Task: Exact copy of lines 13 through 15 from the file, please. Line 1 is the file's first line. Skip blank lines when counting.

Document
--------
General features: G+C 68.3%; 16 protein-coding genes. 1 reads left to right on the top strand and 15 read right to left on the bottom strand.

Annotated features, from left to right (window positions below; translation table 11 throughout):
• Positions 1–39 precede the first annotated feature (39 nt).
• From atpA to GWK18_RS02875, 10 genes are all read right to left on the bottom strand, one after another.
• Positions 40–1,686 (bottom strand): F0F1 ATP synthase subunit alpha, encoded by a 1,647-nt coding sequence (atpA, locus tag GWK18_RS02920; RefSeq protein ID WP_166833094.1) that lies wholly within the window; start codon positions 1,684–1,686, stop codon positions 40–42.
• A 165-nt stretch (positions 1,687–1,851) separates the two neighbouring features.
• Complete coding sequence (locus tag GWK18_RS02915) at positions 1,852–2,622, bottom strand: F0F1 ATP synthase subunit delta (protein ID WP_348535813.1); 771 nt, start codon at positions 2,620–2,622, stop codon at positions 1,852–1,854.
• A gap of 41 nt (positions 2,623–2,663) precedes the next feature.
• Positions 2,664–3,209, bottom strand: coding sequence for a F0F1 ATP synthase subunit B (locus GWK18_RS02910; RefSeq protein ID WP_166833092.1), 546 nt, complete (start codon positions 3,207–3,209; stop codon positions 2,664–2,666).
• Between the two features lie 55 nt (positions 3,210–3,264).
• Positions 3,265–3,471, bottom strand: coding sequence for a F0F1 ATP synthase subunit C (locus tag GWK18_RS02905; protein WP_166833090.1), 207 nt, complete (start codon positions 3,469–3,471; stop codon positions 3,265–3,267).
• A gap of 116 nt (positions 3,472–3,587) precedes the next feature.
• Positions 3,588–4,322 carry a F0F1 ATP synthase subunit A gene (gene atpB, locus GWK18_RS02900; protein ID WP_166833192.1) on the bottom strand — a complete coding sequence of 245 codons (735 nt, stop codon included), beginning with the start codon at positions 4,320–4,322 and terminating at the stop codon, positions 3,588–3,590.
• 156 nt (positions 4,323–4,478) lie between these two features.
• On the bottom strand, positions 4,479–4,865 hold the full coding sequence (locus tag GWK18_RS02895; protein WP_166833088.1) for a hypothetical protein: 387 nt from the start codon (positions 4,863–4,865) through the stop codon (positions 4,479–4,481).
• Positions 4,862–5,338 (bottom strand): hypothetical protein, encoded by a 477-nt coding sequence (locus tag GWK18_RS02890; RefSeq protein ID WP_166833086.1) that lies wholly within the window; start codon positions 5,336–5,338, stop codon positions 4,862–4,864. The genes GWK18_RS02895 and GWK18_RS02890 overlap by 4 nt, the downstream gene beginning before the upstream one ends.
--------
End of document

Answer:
• Positions 3,588–4,322 carry a F0F1 ATP synthase subunit A gene (gene atpB, locus GWK18_RS02900; protein ID WP_166833192.1) on the bottom strand — a complete coding sequence of 245 codons (735 nt, stop codon included), beginning with the start codon at positions 4,320–4,322 and terminating at the stop codon, positions 3,588–3,590.
• 156 nt (positions 4,323–4,478) lie between these two features.
• On the bottom strand, positions 4,479–4,865 hold the full coding sequence (locus tag GWK18_RS02895; protein WP_166833088.1) for a hypothetical protein: 387 nt from the start codon (positions 4,863–4,865) through the stop codon (positions 4,479–4,481).